Wednesday, 17 April 2013

Don't let the debate leave you feeling MT

Frankly, I'm not writing this for you, I'm writing this for me. I have to write it; a final cathartic, unburdening, underlining and, hopefully, ending of the obsession I have been indulging since the news of her passing.

Like you, I've read just about enough commentary on the former Prime Minister Margaret Thatcher to last a lifetime. I completely understand if you turn away from this blog and head back to your facebook profiles, twitter feeds and instagram filters.

Yet those complaining of the blanket coverage, or youngsters understandably bewildered by the fuss, perhaps don't realise that Thatcherism is still the pivotal political ideal around which British society revolves today.

Even Tony Blair, the man who could have been our hero, was in thrall to many elements of Thatcherism, and Cameron, although careful to initially portray himself as a new kind of 'compassionate' Conservative, has come to demonstrate that, on the contrary, he holds dear to his heart (stony and cold) many of the harshest tropes of the Thatcher government. The current battle over history's perception of her legacy therefore feels utterly vital to our future.

I can't rejoice at Thatcher's death, I couldn't rejoice at anyone's death. That would display the kind of reactionary behaviour I so often criticise of those on the right. I was only a child when she was in power and my view of her time at the sharp end of politics is appropriated from all I have read since I left school not through any personal experience.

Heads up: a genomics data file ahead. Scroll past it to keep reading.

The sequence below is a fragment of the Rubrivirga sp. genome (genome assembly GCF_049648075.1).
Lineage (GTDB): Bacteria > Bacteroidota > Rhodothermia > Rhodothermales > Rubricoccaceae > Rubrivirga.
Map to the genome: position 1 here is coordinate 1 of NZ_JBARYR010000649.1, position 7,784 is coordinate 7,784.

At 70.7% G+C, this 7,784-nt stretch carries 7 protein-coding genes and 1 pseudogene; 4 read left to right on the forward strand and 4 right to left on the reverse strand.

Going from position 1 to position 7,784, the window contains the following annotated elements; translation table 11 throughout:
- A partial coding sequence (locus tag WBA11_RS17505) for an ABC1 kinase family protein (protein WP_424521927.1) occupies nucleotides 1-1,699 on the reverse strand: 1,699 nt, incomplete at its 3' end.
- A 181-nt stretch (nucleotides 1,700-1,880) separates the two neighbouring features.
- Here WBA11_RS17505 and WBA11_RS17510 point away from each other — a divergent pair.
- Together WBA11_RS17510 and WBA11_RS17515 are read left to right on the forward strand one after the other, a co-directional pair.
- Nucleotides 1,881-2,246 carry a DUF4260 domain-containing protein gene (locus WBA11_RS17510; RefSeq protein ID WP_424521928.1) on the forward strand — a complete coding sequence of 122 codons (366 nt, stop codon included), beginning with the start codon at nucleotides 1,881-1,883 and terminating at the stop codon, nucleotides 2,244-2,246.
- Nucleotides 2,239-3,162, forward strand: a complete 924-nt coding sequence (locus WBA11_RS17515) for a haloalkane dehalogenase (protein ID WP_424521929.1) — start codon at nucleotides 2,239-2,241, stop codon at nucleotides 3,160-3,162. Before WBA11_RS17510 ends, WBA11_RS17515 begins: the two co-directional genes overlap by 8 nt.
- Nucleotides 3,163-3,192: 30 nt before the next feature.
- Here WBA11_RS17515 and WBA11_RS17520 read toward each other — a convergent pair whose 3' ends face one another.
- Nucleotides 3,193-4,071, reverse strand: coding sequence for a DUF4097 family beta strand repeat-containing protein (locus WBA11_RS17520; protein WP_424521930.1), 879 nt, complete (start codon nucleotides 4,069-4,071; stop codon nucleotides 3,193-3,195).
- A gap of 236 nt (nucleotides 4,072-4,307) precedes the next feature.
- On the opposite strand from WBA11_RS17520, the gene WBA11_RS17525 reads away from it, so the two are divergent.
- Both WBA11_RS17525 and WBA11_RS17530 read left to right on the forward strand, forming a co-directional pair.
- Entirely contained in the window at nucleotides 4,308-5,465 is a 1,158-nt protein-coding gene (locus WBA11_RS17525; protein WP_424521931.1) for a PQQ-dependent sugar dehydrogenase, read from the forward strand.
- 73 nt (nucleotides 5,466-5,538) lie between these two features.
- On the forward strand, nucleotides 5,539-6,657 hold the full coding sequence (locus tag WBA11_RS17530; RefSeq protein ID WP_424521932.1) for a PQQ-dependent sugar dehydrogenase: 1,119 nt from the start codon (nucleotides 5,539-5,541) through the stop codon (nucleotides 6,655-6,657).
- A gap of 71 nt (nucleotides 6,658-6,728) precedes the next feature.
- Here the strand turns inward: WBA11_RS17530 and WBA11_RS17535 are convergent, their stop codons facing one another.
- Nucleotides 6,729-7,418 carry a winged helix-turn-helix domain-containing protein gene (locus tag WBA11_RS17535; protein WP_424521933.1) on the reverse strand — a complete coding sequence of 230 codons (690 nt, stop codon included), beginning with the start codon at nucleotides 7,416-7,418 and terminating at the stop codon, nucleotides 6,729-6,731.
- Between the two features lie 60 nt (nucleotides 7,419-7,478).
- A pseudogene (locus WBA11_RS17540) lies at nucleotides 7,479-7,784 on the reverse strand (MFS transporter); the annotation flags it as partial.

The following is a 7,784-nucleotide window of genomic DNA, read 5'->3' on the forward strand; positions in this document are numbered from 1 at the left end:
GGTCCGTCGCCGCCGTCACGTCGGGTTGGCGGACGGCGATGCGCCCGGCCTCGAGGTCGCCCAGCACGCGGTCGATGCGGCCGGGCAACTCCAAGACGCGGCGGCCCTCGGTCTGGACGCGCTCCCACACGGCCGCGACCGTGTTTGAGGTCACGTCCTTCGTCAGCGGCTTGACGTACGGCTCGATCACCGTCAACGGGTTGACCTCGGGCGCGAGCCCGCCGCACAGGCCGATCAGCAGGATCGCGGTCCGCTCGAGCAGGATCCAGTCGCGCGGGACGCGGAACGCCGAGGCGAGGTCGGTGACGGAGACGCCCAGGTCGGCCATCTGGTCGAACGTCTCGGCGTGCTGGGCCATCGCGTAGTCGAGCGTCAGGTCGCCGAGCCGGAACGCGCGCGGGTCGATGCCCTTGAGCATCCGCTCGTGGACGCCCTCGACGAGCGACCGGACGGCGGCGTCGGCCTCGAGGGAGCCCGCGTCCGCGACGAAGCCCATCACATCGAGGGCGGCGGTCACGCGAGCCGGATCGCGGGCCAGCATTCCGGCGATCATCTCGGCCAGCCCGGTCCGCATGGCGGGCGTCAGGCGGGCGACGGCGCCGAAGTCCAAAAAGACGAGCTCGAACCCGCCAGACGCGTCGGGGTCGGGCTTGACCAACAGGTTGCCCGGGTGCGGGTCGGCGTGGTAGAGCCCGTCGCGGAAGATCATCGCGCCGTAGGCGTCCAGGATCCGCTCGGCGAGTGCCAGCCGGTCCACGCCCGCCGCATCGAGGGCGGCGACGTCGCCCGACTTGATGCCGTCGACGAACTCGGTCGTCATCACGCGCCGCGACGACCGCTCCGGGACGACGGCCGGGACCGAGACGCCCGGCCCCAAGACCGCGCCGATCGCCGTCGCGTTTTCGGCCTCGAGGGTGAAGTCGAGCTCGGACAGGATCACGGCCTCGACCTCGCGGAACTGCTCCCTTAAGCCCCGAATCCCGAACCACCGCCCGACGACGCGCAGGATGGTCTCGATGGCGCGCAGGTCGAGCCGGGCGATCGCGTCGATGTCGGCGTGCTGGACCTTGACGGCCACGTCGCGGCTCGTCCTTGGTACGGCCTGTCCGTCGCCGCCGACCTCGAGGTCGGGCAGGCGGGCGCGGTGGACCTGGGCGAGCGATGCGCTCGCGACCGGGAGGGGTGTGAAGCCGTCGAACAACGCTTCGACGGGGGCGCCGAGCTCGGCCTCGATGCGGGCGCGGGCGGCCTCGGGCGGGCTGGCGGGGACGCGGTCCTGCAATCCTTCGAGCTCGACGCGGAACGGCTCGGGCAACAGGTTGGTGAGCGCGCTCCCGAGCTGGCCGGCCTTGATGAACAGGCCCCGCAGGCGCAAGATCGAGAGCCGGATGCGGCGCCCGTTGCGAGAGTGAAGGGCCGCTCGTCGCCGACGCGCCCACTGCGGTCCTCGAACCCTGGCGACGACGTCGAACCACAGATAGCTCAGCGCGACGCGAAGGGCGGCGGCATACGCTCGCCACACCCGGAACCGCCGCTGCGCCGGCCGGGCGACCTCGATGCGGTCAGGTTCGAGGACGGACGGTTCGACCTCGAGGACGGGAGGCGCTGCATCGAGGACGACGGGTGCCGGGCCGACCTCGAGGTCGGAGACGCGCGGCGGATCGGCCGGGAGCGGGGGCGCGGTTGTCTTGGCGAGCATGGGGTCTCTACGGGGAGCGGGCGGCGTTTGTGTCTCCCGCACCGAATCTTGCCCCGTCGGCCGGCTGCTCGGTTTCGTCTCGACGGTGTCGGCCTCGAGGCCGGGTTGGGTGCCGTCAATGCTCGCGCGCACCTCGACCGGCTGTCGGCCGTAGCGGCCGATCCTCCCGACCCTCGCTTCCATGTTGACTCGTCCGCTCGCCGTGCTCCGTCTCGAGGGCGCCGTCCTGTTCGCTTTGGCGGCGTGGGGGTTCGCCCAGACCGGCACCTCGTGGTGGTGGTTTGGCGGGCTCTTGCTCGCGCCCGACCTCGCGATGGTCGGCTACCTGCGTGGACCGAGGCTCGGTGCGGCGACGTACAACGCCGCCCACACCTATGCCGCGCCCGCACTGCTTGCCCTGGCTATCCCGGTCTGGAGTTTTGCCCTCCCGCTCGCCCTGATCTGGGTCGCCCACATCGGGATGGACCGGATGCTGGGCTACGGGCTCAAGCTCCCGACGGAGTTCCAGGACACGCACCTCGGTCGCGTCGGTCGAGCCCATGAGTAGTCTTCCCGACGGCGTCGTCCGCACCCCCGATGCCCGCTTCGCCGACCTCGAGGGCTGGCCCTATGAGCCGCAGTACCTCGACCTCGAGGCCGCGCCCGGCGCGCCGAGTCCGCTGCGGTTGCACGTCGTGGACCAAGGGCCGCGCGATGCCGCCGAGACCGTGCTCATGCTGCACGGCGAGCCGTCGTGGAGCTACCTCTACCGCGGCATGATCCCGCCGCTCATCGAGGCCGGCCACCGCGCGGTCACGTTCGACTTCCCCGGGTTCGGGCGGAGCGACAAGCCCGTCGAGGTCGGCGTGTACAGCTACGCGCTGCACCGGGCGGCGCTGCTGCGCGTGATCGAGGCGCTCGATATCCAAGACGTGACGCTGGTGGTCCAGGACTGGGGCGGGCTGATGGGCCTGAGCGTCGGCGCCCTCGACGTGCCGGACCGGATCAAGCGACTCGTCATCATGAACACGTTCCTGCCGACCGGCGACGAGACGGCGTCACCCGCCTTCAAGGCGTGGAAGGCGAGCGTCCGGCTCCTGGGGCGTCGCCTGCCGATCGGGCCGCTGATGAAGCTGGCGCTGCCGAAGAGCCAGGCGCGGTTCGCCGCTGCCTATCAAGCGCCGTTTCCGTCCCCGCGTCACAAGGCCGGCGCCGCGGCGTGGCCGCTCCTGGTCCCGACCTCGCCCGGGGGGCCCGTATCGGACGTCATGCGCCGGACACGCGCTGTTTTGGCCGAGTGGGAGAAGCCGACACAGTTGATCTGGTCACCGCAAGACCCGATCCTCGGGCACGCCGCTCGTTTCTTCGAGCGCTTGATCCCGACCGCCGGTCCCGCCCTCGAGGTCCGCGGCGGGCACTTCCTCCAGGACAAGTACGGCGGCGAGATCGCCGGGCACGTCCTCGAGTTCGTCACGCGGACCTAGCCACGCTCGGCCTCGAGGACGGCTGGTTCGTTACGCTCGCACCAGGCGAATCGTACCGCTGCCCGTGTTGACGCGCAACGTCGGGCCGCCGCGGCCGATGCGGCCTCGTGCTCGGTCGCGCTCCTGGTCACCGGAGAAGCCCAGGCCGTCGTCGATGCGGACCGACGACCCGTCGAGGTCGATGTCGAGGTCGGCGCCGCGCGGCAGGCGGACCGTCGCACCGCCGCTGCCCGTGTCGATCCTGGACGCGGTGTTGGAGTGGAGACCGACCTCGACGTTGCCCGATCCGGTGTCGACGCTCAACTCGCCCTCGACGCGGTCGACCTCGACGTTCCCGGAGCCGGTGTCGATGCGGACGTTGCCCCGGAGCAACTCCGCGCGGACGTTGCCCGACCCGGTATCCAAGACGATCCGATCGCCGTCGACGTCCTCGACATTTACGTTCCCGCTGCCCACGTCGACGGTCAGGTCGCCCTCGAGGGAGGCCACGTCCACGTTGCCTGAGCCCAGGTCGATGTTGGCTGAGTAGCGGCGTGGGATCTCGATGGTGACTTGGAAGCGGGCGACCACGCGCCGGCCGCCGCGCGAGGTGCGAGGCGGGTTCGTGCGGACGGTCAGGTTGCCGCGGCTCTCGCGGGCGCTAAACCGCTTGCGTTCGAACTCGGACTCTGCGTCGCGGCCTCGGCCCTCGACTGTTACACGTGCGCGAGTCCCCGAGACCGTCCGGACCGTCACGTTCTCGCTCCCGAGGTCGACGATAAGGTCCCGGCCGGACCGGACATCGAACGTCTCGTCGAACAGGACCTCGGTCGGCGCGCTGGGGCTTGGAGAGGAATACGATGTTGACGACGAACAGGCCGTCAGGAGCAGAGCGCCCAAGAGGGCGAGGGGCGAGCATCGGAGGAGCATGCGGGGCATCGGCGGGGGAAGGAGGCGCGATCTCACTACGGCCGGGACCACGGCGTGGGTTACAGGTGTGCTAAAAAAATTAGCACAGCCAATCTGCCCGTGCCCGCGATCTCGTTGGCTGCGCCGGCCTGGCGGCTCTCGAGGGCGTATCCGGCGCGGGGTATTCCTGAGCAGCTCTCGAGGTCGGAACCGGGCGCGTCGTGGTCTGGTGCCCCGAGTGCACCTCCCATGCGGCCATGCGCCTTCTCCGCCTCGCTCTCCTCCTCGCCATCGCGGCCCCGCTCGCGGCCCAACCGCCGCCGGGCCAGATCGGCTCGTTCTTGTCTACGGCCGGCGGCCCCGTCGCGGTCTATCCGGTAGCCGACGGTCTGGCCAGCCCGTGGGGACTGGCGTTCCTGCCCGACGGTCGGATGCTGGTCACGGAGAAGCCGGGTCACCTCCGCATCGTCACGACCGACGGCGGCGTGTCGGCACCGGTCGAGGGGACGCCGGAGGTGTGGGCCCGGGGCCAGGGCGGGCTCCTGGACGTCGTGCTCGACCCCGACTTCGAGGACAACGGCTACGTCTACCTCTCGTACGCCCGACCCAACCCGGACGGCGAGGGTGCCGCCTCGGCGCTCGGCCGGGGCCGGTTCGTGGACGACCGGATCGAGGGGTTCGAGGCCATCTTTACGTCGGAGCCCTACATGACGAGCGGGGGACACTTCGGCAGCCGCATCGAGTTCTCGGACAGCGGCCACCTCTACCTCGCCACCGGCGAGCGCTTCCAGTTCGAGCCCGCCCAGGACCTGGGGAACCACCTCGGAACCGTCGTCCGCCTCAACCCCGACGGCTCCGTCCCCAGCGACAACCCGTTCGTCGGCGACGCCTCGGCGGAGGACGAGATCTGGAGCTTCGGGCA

As rightly pointed out to me, my reaction to Margaret Thatcher's death can therefore only be cerebral, never visceral. My family and I, nor the community we lived in, were affected by the closure of the mines, we lived in the environs of London, the one place in the UK that didn't suffer from Thatcher's iron will. Perhaps I, like many of those damning the revellers, have no right to do so from this detached position?

And yet, her passing, and the following struggle to define her time as leader, feels like an opportunity for the left to rise above the caterwauling and demonstrate to those on the right a compassion they so often lack. To lead by example. The idea excites me because this feels like an opportunity to reassess what we as Britons want from our government, what we want the country we live in to really be like.

After the Olympics and, more pointedly, the Paralympics, I hoped that the wonderful compassion and inclusivity of those summer months, ripe with a public booing of George Osborne, may have sown a seed in the conscience of the majority of Britons, that they might see the possibility of another way - the current debate feels like the possibility is being tested.

Of course, in reality, the real test will only come at the General Election in 2015 but it's now that the seas of change have to swell. It may well be that Thatcherism has indeed indelibly inked itself into the tapestry of British society never to be erased, yet the notable dissenting voice this past week - however distasteful - suggests that Thatcher's legacy will remain a divisive one.

Perhaps the traits I cling to most - compassion, empathy, care for the most vulnerable in our society, the repulsion of greed and the fostering of equal opportunity haven't, in fact, died along with the leader who's actions so fiercely sought to eradicate them?

I hope those who voted for Thatcher - elected her three times no less - did so because they were somehow blinded to the alternative, that they felt they had no choice. As a socialist I choose to believe this is true. In fact I have to. The death of Margaret Thatcher is a chance to raise the spectre of that choice once more.

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